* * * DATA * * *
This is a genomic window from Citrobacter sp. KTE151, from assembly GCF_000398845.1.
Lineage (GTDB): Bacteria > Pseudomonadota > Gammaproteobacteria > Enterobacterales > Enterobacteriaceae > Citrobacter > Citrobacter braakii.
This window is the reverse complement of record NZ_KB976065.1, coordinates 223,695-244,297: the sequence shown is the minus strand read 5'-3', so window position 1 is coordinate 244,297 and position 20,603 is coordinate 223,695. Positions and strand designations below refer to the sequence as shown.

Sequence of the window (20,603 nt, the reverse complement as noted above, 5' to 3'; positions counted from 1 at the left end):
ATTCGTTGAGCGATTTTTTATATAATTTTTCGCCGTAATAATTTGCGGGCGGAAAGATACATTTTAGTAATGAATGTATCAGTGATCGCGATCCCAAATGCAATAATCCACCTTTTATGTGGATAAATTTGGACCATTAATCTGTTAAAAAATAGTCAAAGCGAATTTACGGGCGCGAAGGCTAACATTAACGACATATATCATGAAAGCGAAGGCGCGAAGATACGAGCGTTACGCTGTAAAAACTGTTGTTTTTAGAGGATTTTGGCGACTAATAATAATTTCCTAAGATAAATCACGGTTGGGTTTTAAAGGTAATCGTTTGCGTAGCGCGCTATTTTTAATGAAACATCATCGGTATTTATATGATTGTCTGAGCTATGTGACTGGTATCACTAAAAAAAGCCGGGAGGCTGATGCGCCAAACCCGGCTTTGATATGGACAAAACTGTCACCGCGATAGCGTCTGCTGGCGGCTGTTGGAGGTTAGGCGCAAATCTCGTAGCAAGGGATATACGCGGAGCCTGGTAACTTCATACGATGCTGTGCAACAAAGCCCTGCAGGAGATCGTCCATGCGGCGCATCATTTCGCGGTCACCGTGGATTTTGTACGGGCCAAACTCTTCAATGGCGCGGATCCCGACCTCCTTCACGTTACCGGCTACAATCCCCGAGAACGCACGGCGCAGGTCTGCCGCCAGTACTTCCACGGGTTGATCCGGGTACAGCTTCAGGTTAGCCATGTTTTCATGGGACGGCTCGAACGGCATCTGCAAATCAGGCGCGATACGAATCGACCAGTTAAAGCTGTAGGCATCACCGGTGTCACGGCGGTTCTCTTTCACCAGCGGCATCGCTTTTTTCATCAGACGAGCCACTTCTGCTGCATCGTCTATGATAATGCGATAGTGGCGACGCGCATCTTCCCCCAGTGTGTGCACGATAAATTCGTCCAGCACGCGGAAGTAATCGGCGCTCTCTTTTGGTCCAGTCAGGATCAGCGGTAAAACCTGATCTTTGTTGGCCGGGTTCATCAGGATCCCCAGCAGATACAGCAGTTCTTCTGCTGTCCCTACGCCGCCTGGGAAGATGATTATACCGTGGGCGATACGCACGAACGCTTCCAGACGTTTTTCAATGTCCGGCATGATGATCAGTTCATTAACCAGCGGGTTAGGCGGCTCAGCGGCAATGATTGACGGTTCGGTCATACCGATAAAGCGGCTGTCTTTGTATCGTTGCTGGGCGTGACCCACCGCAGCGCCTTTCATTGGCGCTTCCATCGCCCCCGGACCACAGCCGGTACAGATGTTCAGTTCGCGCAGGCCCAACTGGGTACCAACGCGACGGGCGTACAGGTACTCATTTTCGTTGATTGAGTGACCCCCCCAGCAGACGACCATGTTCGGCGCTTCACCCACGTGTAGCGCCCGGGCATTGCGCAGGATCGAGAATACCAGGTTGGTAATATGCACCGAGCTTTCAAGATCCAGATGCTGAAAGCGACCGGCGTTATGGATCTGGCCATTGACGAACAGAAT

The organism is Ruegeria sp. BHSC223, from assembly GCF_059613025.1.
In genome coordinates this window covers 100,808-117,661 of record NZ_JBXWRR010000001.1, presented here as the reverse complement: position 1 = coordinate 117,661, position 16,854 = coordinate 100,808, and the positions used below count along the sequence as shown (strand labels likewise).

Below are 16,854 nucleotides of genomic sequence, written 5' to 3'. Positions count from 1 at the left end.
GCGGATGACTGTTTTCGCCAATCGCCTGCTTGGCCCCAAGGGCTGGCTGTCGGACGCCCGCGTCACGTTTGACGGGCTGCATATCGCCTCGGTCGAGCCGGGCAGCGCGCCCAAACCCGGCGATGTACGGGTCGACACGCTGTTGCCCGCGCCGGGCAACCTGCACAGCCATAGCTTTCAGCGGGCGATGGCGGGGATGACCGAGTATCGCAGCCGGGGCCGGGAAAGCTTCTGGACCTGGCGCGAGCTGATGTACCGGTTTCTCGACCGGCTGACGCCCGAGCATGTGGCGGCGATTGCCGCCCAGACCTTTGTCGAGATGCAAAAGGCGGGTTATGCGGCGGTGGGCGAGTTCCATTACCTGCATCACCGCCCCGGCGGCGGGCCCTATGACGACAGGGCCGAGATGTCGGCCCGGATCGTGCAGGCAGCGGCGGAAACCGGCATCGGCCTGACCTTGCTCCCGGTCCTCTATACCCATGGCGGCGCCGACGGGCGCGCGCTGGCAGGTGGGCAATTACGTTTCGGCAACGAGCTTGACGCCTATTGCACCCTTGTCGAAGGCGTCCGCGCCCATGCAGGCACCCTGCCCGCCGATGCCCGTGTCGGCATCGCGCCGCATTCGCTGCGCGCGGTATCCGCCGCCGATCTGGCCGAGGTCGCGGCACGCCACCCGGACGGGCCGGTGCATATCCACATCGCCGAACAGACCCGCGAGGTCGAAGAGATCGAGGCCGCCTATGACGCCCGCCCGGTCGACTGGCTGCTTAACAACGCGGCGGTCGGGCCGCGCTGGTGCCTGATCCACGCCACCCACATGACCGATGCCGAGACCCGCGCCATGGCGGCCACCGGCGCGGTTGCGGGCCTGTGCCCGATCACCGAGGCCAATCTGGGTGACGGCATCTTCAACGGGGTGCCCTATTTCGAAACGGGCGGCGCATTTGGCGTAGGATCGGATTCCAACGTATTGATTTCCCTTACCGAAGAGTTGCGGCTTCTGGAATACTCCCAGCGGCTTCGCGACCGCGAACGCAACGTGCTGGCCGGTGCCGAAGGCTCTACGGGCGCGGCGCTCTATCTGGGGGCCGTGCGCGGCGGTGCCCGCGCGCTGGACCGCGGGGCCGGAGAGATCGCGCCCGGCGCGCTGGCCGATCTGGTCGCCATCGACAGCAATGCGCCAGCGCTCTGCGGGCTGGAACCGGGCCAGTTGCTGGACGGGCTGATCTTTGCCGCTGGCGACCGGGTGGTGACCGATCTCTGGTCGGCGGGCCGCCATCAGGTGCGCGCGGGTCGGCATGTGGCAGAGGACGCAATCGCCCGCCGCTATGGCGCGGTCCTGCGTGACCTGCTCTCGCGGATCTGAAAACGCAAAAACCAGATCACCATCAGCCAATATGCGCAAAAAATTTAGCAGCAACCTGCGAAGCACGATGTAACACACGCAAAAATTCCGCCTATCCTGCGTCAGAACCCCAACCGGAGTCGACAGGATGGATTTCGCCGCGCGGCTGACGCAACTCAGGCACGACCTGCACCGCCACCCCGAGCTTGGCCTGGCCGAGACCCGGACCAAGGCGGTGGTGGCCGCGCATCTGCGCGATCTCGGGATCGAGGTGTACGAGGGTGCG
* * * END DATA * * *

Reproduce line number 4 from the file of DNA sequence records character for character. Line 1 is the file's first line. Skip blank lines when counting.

Sequence of the window (20,603 nt, the reverse complement as noted above, 5' to 3'; positions counted from 1 at the left end):